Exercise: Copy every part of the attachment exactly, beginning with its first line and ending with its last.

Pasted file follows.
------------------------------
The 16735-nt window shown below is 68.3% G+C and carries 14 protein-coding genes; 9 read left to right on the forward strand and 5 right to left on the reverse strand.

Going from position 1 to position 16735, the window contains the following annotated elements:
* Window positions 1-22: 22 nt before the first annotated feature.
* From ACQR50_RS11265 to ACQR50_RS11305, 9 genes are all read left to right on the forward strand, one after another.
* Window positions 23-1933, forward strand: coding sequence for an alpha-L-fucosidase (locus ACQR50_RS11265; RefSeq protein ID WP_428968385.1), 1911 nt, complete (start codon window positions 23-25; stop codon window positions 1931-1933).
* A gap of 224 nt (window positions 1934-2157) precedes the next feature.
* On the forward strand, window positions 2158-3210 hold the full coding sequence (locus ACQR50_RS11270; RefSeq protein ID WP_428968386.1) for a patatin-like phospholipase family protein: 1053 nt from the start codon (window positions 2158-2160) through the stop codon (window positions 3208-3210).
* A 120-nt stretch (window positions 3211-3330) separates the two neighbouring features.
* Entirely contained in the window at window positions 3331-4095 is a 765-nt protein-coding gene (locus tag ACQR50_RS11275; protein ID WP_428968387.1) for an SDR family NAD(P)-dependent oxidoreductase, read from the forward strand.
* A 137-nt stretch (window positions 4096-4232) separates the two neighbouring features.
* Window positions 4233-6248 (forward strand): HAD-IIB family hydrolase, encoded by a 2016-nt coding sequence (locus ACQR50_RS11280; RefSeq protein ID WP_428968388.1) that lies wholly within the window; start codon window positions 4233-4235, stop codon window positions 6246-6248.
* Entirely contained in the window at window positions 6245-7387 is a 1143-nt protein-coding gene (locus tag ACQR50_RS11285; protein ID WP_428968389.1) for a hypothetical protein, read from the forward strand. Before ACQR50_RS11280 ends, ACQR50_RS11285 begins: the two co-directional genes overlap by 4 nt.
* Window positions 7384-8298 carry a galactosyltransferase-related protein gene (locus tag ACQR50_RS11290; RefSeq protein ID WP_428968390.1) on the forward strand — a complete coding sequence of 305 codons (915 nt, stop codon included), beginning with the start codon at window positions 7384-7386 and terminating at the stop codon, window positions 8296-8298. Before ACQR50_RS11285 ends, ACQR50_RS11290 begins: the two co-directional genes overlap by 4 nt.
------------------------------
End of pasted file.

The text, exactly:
The 16735-nt window shown below is 68.3% G+C and carries 14 protein-coding genes; 9 read left to right on the forward strand and 5 right to left on the reverse strand.

Going from position 1 to position 16735, the window contains the following annotated elements:
* Window positions 1-22: 22 nt before the first annotated feature.
* From ACQR50_RS11265 to ACQR50_RS11305, 9 genes are all read left to right on the forward strand, one after another.
* Window positions 23-1933, forward strand: coding sequence for an alpha-L-fucosidase (locus ACQR50_RS11265; RefSeq protein ID WP_428968385.1), 1911 nt, complete (start codon window positions 23-25; stop codon window positions 1931-1933).
* A gap of 224 nt (window positions 1934-2157) precedes the next feature.
* On the forward strand, window positions 2158-3210 hold the full coding sequence (locus ACQR50_RS11270; RefSeq protein ID WP_428968386.1) for a patatin-like phospholipase family protein: 1053 nt from the start codon (window positions 2158-2160) through the stop codon (window positions 3208-3210).
* A 120-nt stretch (window positions 3211-3330) separates the two neighbouring features.
* Entirely contained in the window at window positions 3331-4095 is a 765-nt protein-coding gene (locus tag ACQR50_RS11275; protein ID WP_428968387.1) for an SDR family NAD(P)-dependent oxidoreductase, read from the forward strand.
* A 137-nt stretch (window positions 4096-4232) separates the two neighbouring features.
* Window positions 4233-6248 (forward strand): HAD-IIB family hydrolase, encoded by a 2016-nt coding sequence (locus ACQR50_RS11280; RefSeq protein ID WP_428968388.1) that lies wholly within the window; start codon window positions 4233-4235, stop codon window positions 6246-6248.
* Entirely contained in the window at window positions 6245-7387 is a 1143-nt protein-coding gene (locus tag ACQR50_RS11285; protein ID WP_428968389.1) for a hypothetical protein, read from the forward strand. Before ACQR50_RS11280 ends, ACQR50_RS11285 begins: the two co-directional genes overlap by 4 nt.
* Window positions 7384-8298 carry a galactosyltransferase-related protein gene (locus tag ACQR50_RS11290; RefSeq protein ID WP_428968390.1) on the forward strand — a complete coding sequence of 305 codons (915 nt, stop codon included), beginning with the start codon at window positions 7384-7386 and terminating at the stop codon, window positions 8296-8298. Before ACQR50_RS11285 ends, ACQR50_RS11290 begins: the two co-directional genes overlap by 4 nt.